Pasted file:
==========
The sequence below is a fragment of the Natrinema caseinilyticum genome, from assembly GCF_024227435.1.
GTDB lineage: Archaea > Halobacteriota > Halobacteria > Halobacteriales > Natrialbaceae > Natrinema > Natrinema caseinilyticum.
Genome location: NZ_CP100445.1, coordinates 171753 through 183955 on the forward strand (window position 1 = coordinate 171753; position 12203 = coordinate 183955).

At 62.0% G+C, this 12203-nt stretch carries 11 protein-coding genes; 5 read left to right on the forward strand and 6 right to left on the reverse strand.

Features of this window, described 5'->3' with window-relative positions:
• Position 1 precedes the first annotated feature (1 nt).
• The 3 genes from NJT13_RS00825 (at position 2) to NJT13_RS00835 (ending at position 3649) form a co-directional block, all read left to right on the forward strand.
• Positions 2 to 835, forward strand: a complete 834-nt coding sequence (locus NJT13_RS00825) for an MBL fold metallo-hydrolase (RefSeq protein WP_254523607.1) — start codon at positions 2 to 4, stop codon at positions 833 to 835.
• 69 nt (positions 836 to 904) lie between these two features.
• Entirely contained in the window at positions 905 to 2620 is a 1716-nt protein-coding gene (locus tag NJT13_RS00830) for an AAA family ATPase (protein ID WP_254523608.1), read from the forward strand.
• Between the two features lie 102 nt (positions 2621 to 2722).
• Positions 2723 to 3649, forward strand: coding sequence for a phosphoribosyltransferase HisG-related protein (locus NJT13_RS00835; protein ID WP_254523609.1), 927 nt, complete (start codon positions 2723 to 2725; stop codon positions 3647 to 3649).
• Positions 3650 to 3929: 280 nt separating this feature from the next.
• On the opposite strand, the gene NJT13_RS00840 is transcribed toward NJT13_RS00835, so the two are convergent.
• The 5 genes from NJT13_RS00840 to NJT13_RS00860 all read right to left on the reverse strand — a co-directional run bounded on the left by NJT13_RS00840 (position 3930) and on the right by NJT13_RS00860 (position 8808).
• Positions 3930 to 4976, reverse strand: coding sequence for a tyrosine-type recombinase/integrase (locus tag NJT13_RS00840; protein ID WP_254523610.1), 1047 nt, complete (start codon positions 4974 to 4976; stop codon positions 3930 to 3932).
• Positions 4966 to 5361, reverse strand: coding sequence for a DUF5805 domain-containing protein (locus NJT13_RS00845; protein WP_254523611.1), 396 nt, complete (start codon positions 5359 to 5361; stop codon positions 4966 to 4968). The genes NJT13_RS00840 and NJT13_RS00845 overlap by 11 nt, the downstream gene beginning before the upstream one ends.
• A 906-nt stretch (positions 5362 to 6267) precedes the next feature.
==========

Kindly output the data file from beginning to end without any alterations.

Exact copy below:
The sequence below is a fragment of the Natrinema caseinilyticum genome, from assembly GCF_024227435.1.
GTDB lineage: Archaea > Halobacteriota > Halobacteria > Halobacteriales > Natrialbaceae > Natrinema > Natrinema caseinilyticum.
Genome location: NZ_CP100445.1, coordinates 171753 through 183955 on the forward strand (window position 1 = coordinate 171753; position 12203 = coordinate 183955).

At 62.0% G+C, this 12203-nt stretch carries 11 protein-coding genes; 5 read left to right on the forward strand and 6 right to left on the reverse strand.

Features of this window, described 5'->3' with window-relative positions:
• Position 1 precedes the first annotated feature (1 nt).
• The 3 genes from NJT13_RS00825 (at position 2) to NJT13_RS00835 (ending at position 3649) form a co-directional block, all read left to right on the forward strand.
• Positions 2 to 835, forward strand: a complete 834-nt coding sequence (locus NJT13_RS00825) for an MBL fold metallo-hydrolase (RefSeq protein WP_254523607.1) — start codon at positions 2 to 4, stop codon at positions 833 to 835.
• 69 nt (positions 836 to 904) lie between these two features.
• Entirely contained in the window at positions 905 to 2620 is a 1716-nt protein-coding gene (locus tag NJT13_RS00830) for an AAA family ATPase (protein ID WP_254523608.1), read from the forward strand.
• Between the two features lie 102 nt (positions 2621 to 2722).
• Positions 2723 to 3649, forward strand: coding sequence for a phosphoribosyltransferase HisG-related protein (locus NJT13_RS00835; protein ID WP_254523609.1), 927 nt, complete (start codon positions 2723 to 2725; stop codon positions 3647 to 3649).
• Positions 3650 to 3929: 280 nt separating this feature from the next.
• On the opposite strand, the gene NJT13_RS00840 is transcribed toward NJT13_RS00835, so the two are convergent.
• The 5 genes from NJT13_RS00840 to NJT13_RS00860 all read right to left on the reverse strand — a co-directional run bounded on the left by NJT13_RS00840 (position 3930) and on the right by NJT13_RS00860 (position 8808).
• Positions 3930 to 4976, reverse strand: coding sequence for a tyrosine-type recombinase/integrase (locus tag NJT13_RS00840; protein ID WP_254523610.1), 1047 nt, complete (start codon positions 4974 to 4976; stop codon positions 3930 to 3932).
• Positions 4966 to 5361, reverse strand: coding sequence for a DUF5805 domain-containing protein (locus NJT13_RS00845; protein WP_254523611.1), 396 nt, complete (start codon positions 5359 to 5361; stop codon positions 4966 to 4968). The genes NJT13_RS00840 and NJT13_RS00845 overlap by 11 nt, the downstream gene beginning before the upstream one ends.
• A 906-nt stretch (positions 5362 to 6267) precedes the next feature.